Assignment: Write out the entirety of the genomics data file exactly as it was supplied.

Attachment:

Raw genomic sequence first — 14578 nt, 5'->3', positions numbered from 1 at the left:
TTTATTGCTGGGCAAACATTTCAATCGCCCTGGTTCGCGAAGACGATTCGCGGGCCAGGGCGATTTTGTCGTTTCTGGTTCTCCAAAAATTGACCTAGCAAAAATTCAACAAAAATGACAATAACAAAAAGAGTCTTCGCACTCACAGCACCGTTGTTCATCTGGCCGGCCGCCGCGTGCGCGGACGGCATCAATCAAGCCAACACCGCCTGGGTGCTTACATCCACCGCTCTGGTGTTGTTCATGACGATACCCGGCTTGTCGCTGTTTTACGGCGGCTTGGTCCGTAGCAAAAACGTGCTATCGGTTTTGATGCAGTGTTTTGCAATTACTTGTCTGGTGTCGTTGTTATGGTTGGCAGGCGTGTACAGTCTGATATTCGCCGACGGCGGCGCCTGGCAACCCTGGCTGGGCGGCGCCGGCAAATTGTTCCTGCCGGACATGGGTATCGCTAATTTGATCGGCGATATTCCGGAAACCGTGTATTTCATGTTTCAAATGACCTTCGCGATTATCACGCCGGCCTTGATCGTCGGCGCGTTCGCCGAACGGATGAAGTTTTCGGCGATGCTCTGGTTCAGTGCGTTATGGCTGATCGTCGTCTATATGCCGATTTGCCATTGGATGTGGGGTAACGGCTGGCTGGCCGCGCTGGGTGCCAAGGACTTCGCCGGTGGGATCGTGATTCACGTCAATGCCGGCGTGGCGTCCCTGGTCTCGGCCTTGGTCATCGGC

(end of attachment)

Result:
Raw genomic sequence first — 14578 nt, 5'->3', positions numbered from 1 at the left:
TTTATTGCTGGGCAAACATTTCAATCGCCCTGGTTCGCGAAGACGATTCGCGGGCCAGGGCGATTTTGTCGTTTCTGGTTCTCCAAAAATTGACCTAGCAAAAATTCAACAAAAATGACAATAACAAAAAGAGTCTTCGCACTCACAGCACCGTTGTTCATCTGGCCGGCCGCCGCGTGCGCGGACGGCATCAATCAAGCCAACACCGCCTGGGTGCTTACATCCACCGCTCTGGTGTTGTTCATGACGATACCCGGCTTGTCGCTGTTTTACGGCGGCTTGGTCCGTAGCAAAAACGTGCTATCGGTTTTGATGCAGTGTTTTGCAATTACTTGTCTGGTGTCGTTGTTATGGTTGGCAGGCGTGTACAGTCTGATATTCGCCGACGGCGGCGCCTGGCAACCCTGGCTGGGCGGCGCCGGCAAATTGTTCCTGCCGGACATGGGTATCGCTAATTTGATCGGCGATATTCCGGAAACCGTGTATTTCATGTTTCAAATGACCTTCGCGATTATCACGCCGGCCTTGATCGTCGGCGCGTTCGCCGAACGGATGAAGTTTTCGGCGATGCTCTGGTTCAGTGCGTTATGGCTGATCGTCGTCTATATGCCGATTTGCCATTGGATGTGGGGTAACGGCTGGCTGGCCGCGCTGGGTGCCAAGGACTTCGCCGGTGGGATCGTGATTCACGTCAATGCCGGCGTGGCGTCCCTGGTCTCGGCCTTGGTCATCGGC